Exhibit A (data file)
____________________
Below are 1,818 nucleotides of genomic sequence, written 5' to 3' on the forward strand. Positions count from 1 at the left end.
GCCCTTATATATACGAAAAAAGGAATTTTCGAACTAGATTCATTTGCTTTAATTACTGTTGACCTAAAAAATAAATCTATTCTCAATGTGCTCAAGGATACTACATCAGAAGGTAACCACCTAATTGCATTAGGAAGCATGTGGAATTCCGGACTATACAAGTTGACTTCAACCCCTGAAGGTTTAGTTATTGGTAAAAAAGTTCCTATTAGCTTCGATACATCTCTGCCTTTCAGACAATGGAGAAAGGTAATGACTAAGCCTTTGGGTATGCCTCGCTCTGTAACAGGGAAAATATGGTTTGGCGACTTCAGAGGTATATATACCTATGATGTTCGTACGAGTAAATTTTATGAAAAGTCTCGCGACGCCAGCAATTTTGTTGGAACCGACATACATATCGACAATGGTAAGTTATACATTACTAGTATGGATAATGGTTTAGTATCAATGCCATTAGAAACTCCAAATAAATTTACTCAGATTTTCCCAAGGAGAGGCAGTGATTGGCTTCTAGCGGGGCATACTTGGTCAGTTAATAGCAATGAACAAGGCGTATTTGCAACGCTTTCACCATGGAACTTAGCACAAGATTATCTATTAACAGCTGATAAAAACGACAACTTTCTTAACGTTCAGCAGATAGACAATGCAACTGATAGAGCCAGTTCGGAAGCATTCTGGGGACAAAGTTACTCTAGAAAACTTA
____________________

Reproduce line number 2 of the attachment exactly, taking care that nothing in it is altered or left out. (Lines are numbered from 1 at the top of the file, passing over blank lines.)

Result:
GCCCTTATATATACGAAAAAAGGAATTTTCGAACTAGATTCATTTGCTTTAATTACTGTTGACCTAAAAAATAAATCTATTCTCAATGTGCTCAAGGATACTACATCAGAAGGTAACCACCTAATTGCATTAGGAAGCATGTGGAATTCCGGACTATACAAGTTGACTTCAACCCCTGAAGGTTTAGTTATTGGTAAAAAAGTTCCTATTAGCTTCGATACATCTCTGCCTTTCAGACAATGGAGAAAGGTAATGACTAAGCCTTTGGGTATGCCTCGCTCTGTAACAGGGAAAATATGGTTTGGCGACTTCAGAGGTATATATACCTATGATGTTCGTACGAGTAAATTTTATGAAAAGTCTCGCGACGCCAGCAATTTTGTTGGAACCGACATACATATCGACAATGGTAAGTTATACATTACTAGTATGGATAATGGTTTAGTATCAATGCCATTAGAAACTCCAAATAAATTTACTCAGATTTTCCCAAGGAGAGGCAGTGATTGGCTTCTAGCGGGGCATACTTGGTCAGTTAATAGCAATGAACAAGGCGTATTTGCAACGCTTTCACCATGGAACTTAGCACAAGATTATCTATTAACAGCTGATAAAAACGACAACTTTCTTAACGTTCAGCAGATAGACAATGCAACTGATAGAGCCAGTTCGGAAGCATTCTGGGGACAAAGTTACTCTAGAAAACTTA